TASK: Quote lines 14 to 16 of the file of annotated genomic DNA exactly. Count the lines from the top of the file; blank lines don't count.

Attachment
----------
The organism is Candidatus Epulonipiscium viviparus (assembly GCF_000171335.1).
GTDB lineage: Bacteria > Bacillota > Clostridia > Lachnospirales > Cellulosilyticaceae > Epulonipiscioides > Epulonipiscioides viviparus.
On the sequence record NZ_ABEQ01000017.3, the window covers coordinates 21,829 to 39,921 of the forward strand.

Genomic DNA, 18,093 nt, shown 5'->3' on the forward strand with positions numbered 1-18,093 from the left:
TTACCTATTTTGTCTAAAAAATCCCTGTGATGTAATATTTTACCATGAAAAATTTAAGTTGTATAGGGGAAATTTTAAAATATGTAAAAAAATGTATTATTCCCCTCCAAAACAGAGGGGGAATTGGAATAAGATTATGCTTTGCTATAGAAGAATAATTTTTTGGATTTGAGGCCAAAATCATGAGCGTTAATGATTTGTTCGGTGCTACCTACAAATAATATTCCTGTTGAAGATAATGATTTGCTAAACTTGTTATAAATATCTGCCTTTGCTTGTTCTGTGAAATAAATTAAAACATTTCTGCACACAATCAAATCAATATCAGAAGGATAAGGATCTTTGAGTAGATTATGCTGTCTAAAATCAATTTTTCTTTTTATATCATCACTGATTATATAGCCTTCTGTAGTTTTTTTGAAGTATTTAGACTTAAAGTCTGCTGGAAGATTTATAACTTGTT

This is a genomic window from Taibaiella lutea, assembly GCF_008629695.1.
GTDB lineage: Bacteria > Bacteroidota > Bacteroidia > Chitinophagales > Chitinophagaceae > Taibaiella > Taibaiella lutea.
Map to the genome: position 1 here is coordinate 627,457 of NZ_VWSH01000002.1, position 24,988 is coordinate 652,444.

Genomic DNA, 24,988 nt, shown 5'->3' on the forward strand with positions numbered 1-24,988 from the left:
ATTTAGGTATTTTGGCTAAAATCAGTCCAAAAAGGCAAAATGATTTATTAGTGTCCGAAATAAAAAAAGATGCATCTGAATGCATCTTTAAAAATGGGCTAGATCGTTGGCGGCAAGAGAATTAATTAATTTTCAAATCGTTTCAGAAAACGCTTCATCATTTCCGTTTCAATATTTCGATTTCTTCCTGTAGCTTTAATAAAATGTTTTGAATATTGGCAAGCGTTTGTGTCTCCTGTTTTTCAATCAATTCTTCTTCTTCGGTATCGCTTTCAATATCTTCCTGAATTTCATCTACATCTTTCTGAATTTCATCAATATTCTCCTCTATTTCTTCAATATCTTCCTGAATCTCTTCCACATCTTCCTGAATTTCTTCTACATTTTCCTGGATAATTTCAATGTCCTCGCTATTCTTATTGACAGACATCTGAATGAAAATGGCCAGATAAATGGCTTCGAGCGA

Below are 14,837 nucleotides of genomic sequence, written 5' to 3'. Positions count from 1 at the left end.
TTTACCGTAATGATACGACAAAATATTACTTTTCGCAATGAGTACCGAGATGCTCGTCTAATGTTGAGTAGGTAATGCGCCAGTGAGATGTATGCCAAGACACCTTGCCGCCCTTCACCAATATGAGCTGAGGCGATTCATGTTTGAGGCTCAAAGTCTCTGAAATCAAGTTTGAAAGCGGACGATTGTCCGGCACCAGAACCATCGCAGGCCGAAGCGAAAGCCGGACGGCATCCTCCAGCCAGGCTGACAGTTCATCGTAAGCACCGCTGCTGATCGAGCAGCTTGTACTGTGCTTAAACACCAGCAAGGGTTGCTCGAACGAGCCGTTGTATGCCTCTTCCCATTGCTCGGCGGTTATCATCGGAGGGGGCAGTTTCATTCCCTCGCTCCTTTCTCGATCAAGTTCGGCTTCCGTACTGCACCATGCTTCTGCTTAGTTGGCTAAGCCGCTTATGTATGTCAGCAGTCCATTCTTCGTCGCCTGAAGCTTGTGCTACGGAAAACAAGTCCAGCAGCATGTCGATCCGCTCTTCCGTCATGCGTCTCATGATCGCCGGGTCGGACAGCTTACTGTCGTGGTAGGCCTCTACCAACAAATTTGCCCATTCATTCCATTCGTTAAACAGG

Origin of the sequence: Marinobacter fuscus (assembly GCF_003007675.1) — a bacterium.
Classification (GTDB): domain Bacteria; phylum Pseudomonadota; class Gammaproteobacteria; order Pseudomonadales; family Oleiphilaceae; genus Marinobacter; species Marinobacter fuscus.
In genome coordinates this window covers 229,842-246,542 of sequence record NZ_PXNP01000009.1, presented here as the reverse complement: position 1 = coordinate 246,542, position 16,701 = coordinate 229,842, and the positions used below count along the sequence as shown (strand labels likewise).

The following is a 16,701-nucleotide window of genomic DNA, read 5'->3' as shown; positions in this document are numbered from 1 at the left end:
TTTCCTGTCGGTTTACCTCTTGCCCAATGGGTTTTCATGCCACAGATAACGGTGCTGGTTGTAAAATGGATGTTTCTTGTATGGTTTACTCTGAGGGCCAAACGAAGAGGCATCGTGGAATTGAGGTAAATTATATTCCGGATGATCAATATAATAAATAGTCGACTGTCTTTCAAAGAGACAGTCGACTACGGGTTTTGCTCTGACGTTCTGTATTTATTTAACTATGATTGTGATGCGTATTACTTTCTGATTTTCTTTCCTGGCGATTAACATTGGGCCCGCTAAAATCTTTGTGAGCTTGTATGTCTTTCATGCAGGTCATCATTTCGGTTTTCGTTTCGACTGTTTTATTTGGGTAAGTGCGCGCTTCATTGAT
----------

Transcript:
Classification (GTDB): domain Bacteria; phylum Pseudomonadota; class Gammaproteobacteria; order Pseudomonadales; family Oleiphilaceae; genus Marinobacter; species Marinobacter fuscus.
In genome coordinates this window covers 229,842-246,542 of sequence record NZ_PXNP01000009.1, presented here as the reverse complement: position 1 = coordinate 246,542, position 16,701 = coordinate 229,842, and the positions used below count along the sequence as shown (strand labels likewise).

The following is a 16,701-nucleotide window of genomic DNA, read 5'->3' as shown; positions in this document are numbered from 1 at the left end: